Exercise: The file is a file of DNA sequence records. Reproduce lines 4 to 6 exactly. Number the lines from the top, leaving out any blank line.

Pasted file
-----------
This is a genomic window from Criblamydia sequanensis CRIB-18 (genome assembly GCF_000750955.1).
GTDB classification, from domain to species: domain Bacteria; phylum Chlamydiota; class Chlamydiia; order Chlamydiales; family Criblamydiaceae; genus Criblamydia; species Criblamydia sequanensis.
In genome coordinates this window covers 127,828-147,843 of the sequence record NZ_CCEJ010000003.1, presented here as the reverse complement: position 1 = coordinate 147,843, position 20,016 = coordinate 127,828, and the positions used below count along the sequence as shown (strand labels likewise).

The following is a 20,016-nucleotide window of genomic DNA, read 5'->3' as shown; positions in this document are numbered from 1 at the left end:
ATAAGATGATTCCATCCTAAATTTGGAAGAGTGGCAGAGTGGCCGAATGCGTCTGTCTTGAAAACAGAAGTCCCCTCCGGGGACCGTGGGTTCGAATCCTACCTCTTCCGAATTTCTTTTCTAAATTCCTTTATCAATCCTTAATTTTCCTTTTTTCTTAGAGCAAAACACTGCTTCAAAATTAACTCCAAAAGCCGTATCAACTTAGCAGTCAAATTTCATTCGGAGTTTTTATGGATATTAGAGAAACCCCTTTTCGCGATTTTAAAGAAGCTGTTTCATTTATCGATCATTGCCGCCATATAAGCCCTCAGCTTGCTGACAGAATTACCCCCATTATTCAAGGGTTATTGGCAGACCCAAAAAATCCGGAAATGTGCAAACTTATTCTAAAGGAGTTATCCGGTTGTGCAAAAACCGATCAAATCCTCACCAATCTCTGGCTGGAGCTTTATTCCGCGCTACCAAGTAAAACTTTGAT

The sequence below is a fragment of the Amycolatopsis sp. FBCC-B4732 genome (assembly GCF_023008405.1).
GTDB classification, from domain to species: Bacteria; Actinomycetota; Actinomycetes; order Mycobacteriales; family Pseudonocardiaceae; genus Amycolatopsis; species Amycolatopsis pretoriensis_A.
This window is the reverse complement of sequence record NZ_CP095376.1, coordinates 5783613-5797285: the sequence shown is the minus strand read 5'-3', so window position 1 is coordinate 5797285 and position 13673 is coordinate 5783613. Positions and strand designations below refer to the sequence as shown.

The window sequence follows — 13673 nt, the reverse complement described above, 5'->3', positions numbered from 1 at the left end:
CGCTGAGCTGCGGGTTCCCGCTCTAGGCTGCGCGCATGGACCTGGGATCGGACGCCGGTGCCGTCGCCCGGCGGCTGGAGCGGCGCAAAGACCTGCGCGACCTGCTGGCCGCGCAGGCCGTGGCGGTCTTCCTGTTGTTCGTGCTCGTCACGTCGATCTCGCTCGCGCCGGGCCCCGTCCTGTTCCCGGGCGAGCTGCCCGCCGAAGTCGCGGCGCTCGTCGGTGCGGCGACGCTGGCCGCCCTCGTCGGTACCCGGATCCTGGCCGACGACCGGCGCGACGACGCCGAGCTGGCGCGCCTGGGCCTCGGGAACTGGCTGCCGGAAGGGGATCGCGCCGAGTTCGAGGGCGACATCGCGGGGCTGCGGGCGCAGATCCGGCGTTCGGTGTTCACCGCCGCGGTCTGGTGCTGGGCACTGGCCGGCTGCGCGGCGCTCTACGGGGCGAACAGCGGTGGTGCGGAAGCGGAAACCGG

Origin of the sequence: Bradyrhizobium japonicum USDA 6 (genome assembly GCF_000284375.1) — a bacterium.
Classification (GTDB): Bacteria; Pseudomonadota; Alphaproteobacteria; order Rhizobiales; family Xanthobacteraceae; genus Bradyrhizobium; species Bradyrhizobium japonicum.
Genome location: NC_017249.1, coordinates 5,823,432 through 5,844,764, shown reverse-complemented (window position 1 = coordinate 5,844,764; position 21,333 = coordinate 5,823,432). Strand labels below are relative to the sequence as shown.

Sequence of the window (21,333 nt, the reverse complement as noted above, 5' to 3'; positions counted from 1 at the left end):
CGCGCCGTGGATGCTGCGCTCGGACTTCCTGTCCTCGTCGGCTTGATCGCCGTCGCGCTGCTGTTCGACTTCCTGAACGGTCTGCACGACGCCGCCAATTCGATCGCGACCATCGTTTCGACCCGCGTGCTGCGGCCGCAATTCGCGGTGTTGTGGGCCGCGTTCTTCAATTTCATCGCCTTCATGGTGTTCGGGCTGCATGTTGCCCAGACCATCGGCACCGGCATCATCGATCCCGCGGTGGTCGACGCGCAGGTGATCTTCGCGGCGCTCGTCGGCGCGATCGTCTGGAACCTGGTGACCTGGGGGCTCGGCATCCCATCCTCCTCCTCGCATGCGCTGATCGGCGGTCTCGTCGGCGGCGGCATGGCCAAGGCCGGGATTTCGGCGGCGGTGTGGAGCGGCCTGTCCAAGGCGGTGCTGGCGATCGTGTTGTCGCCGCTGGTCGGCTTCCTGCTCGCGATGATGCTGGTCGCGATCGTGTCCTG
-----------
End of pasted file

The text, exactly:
The following is a 20,016-nucleotide window of genomic DNA, read 5'->3' as shown; positions in this document are numbered from 1 at the left end:
ATAAGATGATTCCATCCTAAATTTGGAAGAGTGGCAGAGTGGCCGAATGCGTCTGTCTTGAAAACAGAAGTCCCCTCCGGGGACCGTGGGTTCGAATCCTACCTCTTCCGAATTTCTTTTCTAAATTCCTTTATCAATCCTTAATTTTCCTTTTTTCTTAGAGCAAAACACTGCTTCAAAATTAACTCCAAAAGCCGTATCAACTTAGCAGTCAAATTTCATTCGGAGTTTTTATGGATATTAGAGAAACCCCTTTTCGCGATTTTAAAGAAGCTGTTTCATTTATCGATCATTGCCGCCATATAAGCCCTCAGCTTGCTGACAGAATTACCCCCATTATTCAAGGGTTATTGGCAGACCCAAAAAATCCGGAAATGTGCAAACTTATTCTAAAGGAGTTATCCGGTTGTGCAAAAACCGATCAAATCCTCACCAATCTCTGGCTGGAGCTTTATTCCGCGCTACCAAGTAAAACTTTGAT

The sequence below is a fragment of the Amycolatopsis sp. FBCC-B4732 genome (assembly GCF_023008405.1).